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Thursday, 19 March 2009

One part of Iraq where peace is absent...

While the level of violence in much of Iraq has thankfully declined the Kurds have not yet benefited. Kurdish villages in border areas are subject to bombing by Turkey, with the support of the United States, Iran and Syria. The following news report from the Christian Peacemaker Team in the area tells the story.

3 March 2009
IRAQ REFLECTION: Kurds feel abandoned and surrounded

by Michele Naar-Obed

Word is filtering throughout Iraq that the United States is starting to remove its military presence. The country is theoretically in the hands of Iraqis. However, the situation on the ground is chilling. Journalist Dahr Jamail writes "the capital city of the country is essentially in lock-down and prevailing conditions are indicative of a police state..." (See And, of course, the Kurds in the north are again experiencing feelings of fear and betrayal as they let go of the U.S. safety net.

While the recent election was touted as an example of democracy, over one million Kurds in the province of Diyala were not allowed to vote, costing them important political seats. Iraq's Independent High Electoral Commission admits that voter fraud was rampant.

The new U.S.-backed leaders in Iraq have been levying threatening language the Kurdish region. When the Kurds turn to the U.S. for help, U.S. officials tell them to solve their own problems. A worse betrayal is the refusal of the U.S. to sanction Turkey for its ongoing bombing along Iraq's northern border. The U.S. has admitted to clearing air space inside Iraq for Turkey and providing "military intelligence" for strikes against the militant Kurdish Worker Party (PKK). Damning evidence that these attacks have caused extensive destruction for Kurdish civilians not associated with the PKK makes the U.S. complicit in violating their human rights.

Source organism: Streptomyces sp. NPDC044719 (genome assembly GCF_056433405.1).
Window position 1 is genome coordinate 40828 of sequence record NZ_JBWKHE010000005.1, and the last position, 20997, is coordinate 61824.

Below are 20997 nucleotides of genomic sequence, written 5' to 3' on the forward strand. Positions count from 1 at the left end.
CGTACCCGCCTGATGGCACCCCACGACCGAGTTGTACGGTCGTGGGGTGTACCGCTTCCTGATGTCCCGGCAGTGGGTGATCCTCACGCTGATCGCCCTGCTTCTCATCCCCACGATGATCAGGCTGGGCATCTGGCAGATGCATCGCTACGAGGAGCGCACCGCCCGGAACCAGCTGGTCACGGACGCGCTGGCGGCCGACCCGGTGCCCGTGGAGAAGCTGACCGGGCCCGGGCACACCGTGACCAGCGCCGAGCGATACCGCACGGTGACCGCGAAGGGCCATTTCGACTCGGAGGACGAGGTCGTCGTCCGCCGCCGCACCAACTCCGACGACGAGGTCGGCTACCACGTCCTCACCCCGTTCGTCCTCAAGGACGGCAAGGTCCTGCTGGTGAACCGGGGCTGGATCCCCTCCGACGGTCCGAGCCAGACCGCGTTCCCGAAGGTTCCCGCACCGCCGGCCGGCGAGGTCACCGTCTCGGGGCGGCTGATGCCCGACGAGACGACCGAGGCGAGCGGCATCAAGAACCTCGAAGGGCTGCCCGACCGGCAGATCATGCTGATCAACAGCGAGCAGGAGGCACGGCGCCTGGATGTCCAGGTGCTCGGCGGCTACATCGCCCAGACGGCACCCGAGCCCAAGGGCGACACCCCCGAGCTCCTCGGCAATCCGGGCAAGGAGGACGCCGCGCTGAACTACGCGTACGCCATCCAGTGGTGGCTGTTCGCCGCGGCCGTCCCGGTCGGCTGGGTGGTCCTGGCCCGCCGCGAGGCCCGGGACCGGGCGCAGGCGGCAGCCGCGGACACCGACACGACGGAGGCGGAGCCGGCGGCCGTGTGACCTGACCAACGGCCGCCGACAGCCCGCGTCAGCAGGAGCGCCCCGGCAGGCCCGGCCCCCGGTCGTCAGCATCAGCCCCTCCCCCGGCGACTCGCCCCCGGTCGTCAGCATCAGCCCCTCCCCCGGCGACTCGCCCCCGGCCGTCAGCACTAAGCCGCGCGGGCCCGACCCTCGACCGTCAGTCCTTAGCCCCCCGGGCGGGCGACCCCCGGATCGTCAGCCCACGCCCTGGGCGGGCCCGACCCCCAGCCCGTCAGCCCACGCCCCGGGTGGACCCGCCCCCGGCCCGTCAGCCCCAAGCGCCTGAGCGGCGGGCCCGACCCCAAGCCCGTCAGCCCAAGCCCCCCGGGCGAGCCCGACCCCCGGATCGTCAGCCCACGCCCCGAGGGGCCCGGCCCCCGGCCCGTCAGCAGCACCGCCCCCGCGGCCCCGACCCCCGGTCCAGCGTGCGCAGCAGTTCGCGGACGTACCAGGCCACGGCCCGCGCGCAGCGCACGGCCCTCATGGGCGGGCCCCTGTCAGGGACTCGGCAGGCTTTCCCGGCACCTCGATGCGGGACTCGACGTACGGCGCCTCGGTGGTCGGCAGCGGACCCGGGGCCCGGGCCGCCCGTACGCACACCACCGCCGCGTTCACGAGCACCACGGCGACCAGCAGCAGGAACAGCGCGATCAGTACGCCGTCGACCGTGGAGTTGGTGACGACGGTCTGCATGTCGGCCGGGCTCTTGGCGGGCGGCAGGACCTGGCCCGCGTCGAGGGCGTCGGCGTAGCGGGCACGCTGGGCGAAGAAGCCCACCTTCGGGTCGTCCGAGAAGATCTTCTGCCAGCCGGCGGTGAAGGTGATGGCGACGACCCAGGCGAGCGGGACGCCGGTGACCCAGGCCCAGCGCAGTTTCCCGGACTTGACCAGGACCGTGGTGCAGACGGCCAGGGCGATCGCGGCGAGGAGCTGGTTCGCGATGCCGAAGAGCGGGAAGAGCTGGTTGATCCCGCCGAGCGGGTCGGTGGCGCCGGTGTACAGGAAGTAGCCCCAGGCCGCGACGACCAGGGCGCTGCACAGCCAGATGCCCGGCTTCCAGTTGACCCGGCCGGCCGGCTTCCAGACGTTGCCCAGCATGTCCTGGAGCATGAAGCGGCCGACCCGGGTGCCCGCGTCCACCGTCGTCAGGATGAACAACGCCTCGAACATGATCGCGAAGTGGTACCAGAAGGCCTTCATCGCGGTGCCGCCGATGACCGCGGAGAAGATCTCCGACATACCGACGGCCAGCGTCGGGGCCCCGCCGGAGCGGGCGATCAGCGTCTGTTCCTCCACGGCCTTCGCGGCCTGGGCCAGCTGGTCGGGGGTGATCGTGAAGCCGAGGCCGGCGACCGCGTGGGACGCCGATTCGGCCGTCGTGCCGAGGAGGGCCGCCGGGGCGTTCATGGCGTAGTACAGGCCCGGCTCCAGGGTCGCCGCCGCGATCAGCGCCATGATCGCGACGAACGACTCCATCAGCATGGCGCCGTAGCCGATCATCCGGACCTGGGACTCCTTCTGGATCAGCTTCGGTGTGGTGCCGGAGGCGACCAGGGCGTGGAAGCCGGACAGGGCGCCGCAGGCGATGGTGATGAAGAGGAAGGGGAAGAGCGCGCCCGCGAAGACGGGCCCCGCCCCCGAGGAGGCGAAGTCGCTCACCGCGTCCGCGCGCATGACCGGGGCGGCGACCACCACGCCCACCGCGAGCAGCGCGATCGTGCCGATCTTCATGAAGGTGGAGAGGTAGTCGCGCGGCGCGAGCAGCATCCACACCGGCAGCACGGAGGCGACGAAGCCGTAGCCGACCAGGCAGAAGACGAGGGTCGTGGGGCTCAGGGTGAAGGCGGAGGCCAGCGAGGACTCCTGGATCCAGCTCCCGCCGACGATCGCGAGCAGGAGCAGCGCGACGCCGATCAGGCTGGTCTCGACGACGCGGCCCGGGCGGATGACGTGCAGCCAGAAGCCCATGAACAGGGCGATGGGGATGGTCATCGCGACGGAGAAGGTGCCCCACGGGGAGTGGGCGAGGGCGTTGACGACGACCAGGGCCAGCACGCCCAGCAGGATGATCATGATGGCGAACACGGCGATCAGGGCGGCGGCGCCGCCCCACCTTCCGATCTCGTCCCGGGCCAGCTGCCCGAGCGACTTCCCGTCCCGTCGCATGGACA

While Turkey has done the most damage, Iran and Syria have also launched attacks. Iraq's central government has done little to protect the Kurds from hostile neighbors. Instead, they admonish the Kurds for their efforts at semi-autonomy because these efforts inspire the Kurds of Turkey, Iran, and Syria to exert independence. The Kurds thus feel completely surrounded by hostile forces. With feelings of nowhere to turn, some Kurds have found violent self-defense a more attractive option, and more may join PKK ranks if this situation continues.

In this atmosphere of fear and insecurity, CPT and Kurdish villagers are working with a UNHCR*-sponsored working protection group towards a return to homes the villagers fled from because of the bombings. While the villagers know CPT's accompaniment isn't a guarantee of safety, one said, "God will bless this plan, because it is for the good of our people."

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